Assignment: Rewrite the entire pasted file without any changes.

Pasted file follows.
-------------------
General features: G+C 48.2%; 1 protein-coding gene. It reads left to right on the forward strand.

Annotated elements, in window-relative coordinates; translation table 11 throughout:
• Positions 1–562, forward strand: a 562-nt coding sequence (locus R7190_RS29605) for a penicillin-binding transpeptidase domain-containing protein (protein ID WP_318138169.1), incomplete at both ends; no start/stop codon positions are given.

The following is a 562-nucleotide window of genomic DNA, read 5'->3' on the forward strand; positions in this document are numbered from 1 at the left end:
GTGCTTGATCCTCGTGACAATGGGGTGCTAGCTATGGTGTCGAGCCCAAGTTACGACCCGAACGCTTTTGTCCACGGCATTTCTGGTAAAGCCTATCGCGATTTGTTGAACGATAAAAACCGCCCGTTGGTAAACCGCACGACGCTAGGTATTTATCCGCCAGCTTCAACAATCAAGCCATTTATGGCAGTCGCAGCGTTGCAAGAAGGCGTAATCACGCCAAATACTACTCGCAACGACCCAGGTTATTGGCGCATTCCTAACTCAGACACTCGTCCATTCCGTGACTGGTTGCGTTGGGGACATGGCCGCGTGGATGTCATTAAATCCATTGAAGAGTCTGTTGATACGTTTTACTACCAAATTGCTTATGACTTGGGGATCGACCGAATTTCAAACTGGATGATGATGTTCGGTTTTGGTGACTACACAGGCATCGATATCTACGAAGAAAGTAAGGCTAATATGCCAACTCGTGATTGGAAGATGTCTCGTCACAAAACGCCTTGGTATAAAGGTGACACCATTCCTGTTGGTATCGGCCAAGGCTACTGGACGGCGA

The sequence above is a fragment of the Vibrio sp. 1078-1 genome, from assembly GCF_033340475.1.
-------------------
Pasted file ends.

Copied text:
General features: G+C 48.2%; 1 protein-coding gene. It reads left to right on the forward strand.

Annotated elements, in window-relative coordinates; translation table 11 throughout:
• Positions 1–562, forward strand: a 562-nt coding sequence (locus R7190_RS29605) for a penicillin-binding transpeptidase domain-containing protein (protein ID WP_318138169.1), incomplete at both ends; no start/stop codon positions are given.

The following is a 562-nucleotide window of genomic DNA, read 5'->3' on the forward strand; positions in this document are numbered from 1 at the left end:
GTGCTTGATCCTCGTGACAATGGGGTGCTAGCTATGGTGTCGAGCCCAAGTTACGACCCGAACGCTTTTGTCCACGGCATTTCTGGTAAAGCCTATCGCGATTTGTTGAACGATAAAAACCGCCCGTTGGTAAACCGCACGACGCTAGGTATTTATCCGCCAGCTTCAACAATCAAGCCATTTATGGCAGTCGCAGCGTTGCAAGAAGGCGTAATCACGCCAAATACTACTCGCAACGACCCAGGTTATTGGCGCATTCCTAACTCAGACACTCGTCCATTCCGTGACTGGTTGCGTTGGGGACATGGCCGCGTGGATGTCATTAAATCCATTGAAGAGTCTGTTGATACGTTTTACTACCAAATTGCTTATGACTTGGGGATCGACCGAATTTCAAACTGGATGATGATGTTCGGTTTTGGTGACTACACAGGCATCGATATCTACGAAGAAAGTAAGGCTAATATGCCAACTCGTGATTGGAAGATGTCTCGTCACAAAACGCCTTGGTATAAAGGTGACACCATTCCTGTTGGTATCGGCCAAGGCTACTGGACGGCGA

The sequence above is a fragment of the Vibrio sp. 1078-1 genome, from assembly GCF_033340475.1.